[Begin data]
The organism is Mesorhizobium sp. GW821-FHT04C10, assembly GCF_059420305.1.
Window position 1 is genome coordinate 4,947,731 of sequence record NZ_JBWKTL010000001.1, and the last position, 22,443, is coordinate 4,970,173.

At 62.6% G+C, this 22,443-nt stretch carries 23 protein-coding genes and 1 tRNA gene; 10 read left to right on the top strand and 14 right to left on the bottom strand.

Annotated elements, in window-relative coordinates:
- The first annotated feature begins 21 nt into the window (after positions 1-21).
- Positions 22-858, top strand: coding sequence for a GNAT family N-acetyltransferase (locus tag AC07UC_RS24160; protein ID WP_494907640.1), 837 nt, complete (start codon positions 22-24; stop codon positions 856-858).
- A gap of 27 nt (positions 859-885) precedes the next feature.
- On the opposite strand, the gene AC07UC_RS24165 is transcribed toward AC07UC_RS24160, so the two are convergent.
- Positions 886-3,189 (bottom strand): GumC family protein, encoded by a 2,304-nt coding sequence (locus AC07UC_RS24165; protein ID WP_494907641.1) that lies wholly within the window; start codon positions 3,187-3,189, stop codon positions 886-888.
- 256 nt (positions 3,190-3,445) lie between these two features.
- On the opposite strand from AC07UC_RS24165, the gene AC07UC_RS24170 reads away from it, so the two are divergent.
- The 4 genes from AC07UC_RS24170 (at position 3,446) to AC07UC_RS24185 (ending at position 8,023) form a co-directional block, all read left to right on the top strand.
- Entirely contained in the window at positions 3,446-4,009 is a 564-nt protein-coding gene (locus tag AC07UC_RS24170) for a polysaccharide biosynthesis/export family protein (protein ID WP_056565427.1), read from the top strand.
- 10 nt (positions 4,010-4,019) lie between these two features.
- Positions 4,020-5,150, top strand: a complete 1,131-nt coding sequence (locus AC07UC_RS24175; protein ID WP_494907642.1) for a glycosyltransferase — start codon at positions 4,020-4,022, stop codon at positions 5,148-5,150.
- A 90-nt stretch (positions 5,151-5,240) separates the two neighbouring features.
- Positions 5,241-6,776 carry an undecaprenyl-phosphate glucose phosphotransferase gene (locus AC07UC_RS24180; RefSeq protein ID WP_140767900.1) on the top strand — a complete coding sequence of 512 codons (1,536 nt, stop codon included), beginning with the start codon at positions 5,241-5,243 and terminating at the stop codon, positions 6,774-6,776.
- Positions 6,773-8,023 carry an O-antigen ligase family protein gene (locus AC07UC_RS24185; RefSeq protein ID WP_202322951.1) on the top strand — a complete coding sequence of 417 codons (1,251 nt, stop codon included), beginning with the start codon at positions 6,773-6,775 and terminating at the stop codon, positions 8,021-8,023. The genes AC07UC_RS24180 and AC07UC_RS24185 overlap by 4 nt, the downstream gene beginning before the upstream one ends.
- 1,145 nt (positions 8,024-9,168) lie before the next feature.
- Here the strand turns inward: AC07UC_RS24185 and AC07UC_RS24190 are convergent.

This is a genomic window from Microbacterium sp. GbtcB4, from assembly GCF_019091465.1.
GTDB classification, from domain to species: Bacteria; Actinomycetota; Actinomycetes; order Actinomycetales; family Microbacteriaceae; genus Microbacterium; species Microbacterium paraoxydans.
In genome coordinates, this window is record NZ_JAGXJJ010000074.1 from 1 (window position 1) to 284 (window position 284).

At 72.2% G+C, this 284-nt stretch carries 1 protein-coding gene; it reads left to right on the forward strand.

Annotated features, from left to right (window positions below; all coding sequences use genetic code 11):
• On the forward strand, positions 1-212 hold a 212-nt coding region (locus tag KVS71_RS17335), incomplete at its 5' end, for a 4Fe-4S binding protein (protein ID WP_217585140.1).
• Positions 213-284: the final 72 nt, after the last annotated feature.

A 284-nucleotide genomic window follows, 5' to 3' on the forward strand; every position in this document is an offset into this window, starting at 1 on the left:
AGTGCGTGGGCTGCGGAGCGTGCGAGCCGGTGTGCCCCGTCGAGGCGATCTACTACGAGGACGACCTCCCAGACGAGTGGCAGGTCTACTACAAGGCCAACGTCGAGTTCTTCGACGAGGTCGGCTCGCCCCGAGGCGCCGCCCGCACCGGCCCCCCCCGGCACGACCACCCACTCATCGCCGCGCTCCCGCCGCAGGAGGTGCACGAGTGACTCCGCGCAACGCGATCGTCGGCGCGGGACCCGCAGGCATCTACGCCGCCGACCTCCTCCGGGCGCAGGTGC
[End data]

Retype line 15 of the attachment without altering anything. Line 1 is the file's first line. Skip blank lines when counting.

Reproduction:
- Positions 4,020-5,150, top strand: a complete 1,131-nt coding sequence (locus AC07UC_RS24175; protein ID WP_494907642.1) for a glycosyltransferase — start codon at positions 4,020-4,022, stop codon at positions 5,148-5,150.